Legal professionals, from general counsel to managing partners, are becoming increasingly aware and concerned about data security and compliance. This concern is justified by the data breaches and hacks that riddle law firms and legal departments and often populate our news streams. Just the other day, Tech Crunch published a piece about the SEC’s investigation of Yahoo, who reported a massive data breach in September, as well as December. The SEC investigation is due to the fact that it took Yahoo months to report of the breach.
Many professionals in the space have learned they need to actively manage data and that deposition must be automated to ensure that data is kept on the right network. But these same legal personnel are quickly learning about technology that can help address security, general information governance, and compliance concerns, particularly behind the firewall and in the cloud. And this brings us to an interesting point: there are distinct benefits and risks with whatever solution an organization chooses – whether to bring technology solutions behind the firewall in hardware solutions or in the cloud, or keep them in an outside provider. Let’s talk about a few of them here.
Solutions behind the firewall
Whether hardware or cloud-based, investment in new technology requires money, time and internal resources, and this applies to the maintenance of the system, as well as the setup and implementation. The IT/IS folks who implement an information governance system should be familiar with the technology, particularly within the legal community. Whatever the solution, a provider must be able to deliver workflows and show solutions in court. There are two ways that these solutions can be implemented:
In-house hardware appliance
Implementation of hardware that can manage early information assessment or information governance behind the firewall connect to the Exchange, Office 365, Sharepoint and other cloud solutions through the Active Directory (AD). These appliances can track internal data real-time so that corporations can be continually aware of potential compliance issues. The advantage of the appliance is that it provides true “behind the firewall” security and allows for full ownership of the hardware location.
While the cloud-based solution is not truly behind the firewall, today’s corporations have accepted that cloud-based solution meet security requirements. Because of this, cloud-based solutions provide all of the software benefits of the in-house hardware appliance, but also provide extreme flexibility and robustness, because they are able to scale immediately, when a need arises around big data or specialized server requirements.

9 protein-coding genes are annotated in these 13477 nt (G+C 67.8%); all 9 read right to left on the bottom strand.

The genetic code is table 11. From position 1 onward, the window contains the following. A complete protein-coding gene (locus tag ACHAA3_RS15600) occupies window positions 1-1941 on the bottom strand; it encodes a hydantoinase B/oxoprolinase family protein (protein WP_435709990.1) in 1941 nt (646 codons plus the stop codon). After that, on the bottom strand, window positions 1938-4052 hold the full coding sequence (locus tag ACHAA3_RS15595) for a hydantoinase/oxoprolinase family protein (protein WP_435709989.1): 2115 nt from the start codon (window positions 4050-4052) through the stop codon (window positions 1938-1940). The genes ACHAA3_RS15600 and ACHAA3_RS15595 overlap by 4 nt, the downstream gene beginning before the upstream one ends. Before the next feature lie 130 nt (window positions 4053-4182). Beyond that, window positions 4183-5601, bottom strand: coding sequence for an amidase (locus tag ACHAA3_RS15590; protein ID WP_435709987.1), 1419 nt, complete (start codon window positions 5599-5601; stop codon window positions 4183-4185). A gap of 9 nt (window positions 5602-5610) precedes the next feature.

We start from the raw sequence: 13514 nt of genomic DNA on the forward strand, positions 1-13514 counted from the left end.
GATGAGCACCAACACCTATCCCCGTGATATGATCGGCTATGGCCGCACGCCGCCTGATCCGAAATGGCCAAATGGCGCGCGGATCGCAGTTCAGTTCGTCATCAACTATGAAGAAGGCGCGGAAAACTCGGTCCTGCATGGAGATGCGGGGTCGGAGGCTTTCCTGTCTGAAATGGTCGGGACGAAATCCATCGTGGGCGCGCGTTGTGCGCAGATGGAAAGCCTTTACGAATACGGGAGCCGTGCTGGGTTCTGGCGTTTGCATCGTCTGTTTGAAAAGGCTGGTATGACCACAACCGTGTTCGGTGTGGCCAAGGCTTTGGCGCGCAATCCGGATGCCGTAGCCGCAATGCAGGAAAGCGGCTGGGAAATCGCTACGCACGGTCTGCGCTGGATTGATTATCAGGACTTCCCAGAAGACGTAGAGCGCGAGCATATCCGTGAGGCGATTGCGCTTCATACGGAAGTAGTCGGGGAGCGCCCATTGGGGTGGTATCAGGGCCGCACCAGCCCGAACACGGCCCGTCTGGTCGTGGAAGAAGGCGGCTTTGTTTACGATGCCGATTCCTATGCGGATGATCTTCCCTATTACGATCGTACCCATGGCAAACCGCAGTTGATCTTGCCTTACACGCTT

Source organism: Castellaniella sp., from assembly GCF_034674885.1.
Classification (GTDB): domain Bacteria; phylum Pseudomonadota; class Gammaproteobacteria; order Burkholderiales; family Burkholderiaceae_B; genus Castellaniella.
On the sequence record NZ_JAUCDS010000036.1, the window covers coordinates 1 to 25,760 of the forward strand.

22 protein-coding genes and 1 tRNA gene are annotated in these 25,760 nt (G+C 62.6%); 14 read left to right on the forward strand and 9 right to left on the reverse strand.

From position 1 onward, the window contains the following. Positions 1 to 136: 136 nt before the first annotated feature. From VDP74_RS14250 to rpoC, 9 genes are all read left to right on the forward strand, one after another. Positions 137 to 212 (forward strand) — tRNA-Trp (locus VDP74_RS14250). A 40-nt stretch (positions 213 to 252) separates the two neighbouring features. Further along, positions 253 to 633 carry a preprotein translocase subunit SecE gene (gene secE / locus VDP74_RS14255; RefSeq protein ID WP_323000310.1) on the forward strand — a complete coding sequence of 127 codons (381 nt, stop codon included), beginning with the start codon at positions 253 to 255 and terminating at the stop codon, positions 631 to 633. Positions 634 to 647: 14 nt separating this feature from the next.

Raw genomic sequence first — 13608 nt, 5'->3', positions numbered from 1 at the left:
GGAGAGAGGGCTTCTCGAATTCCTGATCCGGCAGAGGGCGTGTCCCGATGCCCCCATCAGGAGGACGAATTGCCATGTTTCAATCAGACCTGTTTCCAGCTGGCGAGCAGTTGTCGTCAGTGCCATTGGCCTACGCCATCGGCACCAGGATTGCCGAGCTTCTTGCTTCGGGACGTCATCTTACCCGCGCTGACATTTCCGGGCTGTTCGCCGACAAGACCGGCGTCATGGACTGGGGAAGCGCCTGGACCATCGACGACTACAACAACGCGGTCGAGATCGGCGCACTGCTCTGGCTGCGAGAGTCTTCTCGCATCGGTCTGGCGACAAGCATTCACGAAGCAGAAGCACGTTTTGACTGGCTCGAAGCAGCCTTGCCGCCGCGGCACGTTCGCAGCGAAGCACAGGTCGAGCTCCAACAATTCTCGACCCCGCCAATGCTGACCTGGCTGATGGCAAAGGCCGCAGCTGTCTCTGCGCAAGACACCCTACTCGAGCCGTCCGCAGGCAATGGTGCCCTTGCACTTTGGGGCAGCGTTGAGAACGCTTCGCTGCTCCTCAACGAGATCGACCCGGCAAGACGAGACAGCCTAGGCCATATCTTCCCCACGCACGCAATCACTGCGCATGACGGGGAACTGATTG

Hosting data with a service provider
Most eDiscovery software is used within a service providers’ firewall – and not within the organization itself. There are a number of pros and cons to this type of solution. Data solutions within a service provider are tended to by a dedicated team of professionals. For businesses with a limited information technology/security group, this is ideal because the providers’ team cab learn your data and how to best assist your team. While you are relying on a provider’s firewall and cybersecurity efforts (many of which are likely more robust), certain clients may need to bring to bring the data hosting solution in-house for compliance reasons. While not always recommended, this is becoming more common as corporations want to leave their data in-place, except when it is identified as potential responsive or is essential to an investigation. However, at the same time data is being housed in-place, corporations understand that service providers are needed to manage the day-to-day administration of the software tools, as well as provide expert advice around the specific, highly-critical tasks that need to be performed.
There is no right or wrong answer in how corporations and law firms manage data. Security comes with a cost – each organization must weigh for itself the specific benefits of each solution and choose from there. Within our space, the litigation sphere, a good service provider can support any data hosting and information governance solution.